Bangladesh and Myanmar prepare for Tropical Cyclone

14 May 2013

With Tropical Cyclone Mahasen expected to make landfall on 17 May, the UN is concerned about tens of thousands of people who were displaced by inter-communal violence in Myanmar's Rakhine State and who are now living in camps. Credit: IRIN/Brendan Brady
Coastal communities brace as Tropical Cyclone Mahasen barrels towards Bangladesh and Myanmar.

Governments and aid agencies have activated disaster response mechanisms in Bangladesh and Myanmar ahead of the expected landfall early Friday (17 May) of Tropical Cyclone Mahasen.

"Mahasen could be life threatening for millions of people in Bangladesh, Myanmar and India," warned Humanitarian Chief Valerie Amos. "Humanitarian organizations are working with Governments in Bangladesh and Myanmar to help people prepare for the cyclone."

At present Mahasen is expected to hit just north of the Bangladeshi city of Chittagong, near the border with Myanmar. While it remains too early to predict what the impact of the cyclone will be, there are fears that it could threaten millions of people in northeast India, Bangladesh and Myanmar’s Rakhine State, where tens of thousands of internally displaced people (IDPs) are currently living in temporary shelters.

“This part of the world is regularly hit by major cyclones and so everyone is taking this threat extremely seriously and making sure the right measures are in place to mitigate the impact and place everyone on alert,” said Oliver Lacey-Hall, the head of OCHA’s regional office for Asia and the Pacific.

Bangladesh

The Government of Bangladesh has raised the cyclone signal level to four (on a scale of six). Regular coordination meetings are being held at all levels of government and humanitarian agencies in areas most likely to be affected have started preparedness activities, including pre-positioning emergency supplies.

“Bangladesh is often seen as a global leader in disaster risk reduction because of the work that has been done to build preparedness in disaster prone areas,” said Neal Walker, the Resident Coordinator for Bangladesh.

These measures, which include the training of community volunteers, the establishment of disaster-preparedness drills and the construction of cyclone shelters, have combined to reduce the impact of cyclones on the low-lying, heavily populated and disaster-prone country.

Bangladesh’s culture of preparedness was largely born out of the devastating 1971 Cyclone Bhola that claimed an estimated 400,000 lives. In 2009, when Cyclone Aila struck, volunteers helped evacuate thousands of people from the disaster area, saving countless lives. The death toll from that tragedy was less than 200.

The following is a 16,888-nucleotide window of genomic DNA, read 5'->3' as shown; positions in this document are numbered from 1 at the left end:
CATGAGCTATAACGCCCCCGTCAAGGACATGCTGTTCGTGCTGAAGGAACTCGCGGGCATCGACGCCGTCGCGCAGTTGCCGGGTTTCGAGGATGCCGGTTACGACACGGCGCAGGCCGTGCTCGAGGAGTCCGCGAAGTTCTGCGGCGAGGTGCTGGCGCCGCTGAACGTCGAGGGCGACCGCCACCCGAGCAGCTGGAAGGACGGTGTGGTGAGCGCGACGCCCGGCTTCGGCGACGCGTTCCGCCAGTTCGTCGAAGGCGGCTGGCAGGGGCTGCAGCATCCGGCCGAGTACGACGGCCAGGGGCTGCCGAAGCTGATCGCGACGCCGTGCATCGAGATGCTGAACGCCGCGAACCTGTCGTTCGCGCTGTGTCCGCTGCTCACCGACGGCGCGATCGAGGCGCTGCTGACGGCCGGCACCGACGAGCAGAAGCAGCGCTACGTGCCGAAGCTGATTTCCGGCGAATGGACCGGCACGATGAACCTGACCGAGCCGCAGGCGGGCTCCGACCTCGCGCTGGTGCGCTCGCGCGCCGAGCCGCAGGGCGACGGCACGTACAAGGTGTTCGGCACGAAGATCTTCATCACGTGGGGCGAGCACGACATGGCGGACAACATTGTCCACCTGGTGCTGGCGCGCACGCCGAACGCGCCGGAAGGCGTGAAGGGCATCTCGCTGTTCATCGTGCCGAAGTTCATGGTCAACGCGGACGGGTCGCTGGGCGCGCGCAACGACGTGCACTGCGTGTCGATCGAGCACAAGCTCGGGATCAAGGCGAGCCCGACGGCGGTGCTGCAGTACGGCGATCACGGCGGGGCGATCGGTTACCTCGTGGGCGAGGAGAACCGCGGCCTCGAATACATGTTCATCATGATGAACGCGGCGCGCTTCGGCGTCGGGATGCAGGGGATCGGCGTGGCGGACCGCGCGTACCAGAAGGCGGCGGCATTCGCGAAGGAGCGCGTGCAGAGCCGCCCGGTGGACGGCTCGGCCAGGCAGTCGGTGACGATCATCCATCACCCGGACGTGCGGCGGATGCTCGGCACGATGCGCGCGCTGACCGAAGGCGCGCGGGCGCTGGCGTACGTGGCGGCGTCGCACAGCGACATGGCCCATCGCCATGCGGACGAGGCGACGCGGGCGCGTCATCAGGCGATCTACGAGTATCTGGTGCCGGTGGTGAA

Myanmar

Humanitarian Chief Valerie Amos has expressed her sorrow at the apparent death of people who drowned while evacuating ahead of Tropical Storm Mahasen.

“I am deeply saddened by the loss of lives of the Myanmar coast during this evacuation,” said Valerie Amos. “It is important for the government to ensure that people can reach safety before Mahasen hits.”

The accident occurred Monday evening (13 May) when one of the seven boats that was carrying people from a flood-prone and exposed camp in Myanmar's Rakhine State hit rocks and capsized. Fifty-eight people remain missing and are feared drowned, according to the government.

In Rakhine, the UN and NGOs have started to implement a Preparedness and Contingency plan that was developed in March of this year. This is supporting the Pre-evacuation Plan the Government has developed in the last few days. Authorities have started the process of evacuating tens of thousands of people who were displaced by inter-communal violence over the past 12 months. They are being moved from camps to safe buildings or shelters.

“We are very concerned about the situation of displaced people in Rakhine State, particularly those in low-lying camps, and we are working urgently with the government to find solutions that are viable, said Mr. Lacey-Hall. “But we are running against time and lives are at risk.”

The Government has identified 39,000 IDPs that are the most vulnerable and are being moved as part of stage one of their evacuation plan. The next stage would see a further 100,000 IDPs moved.

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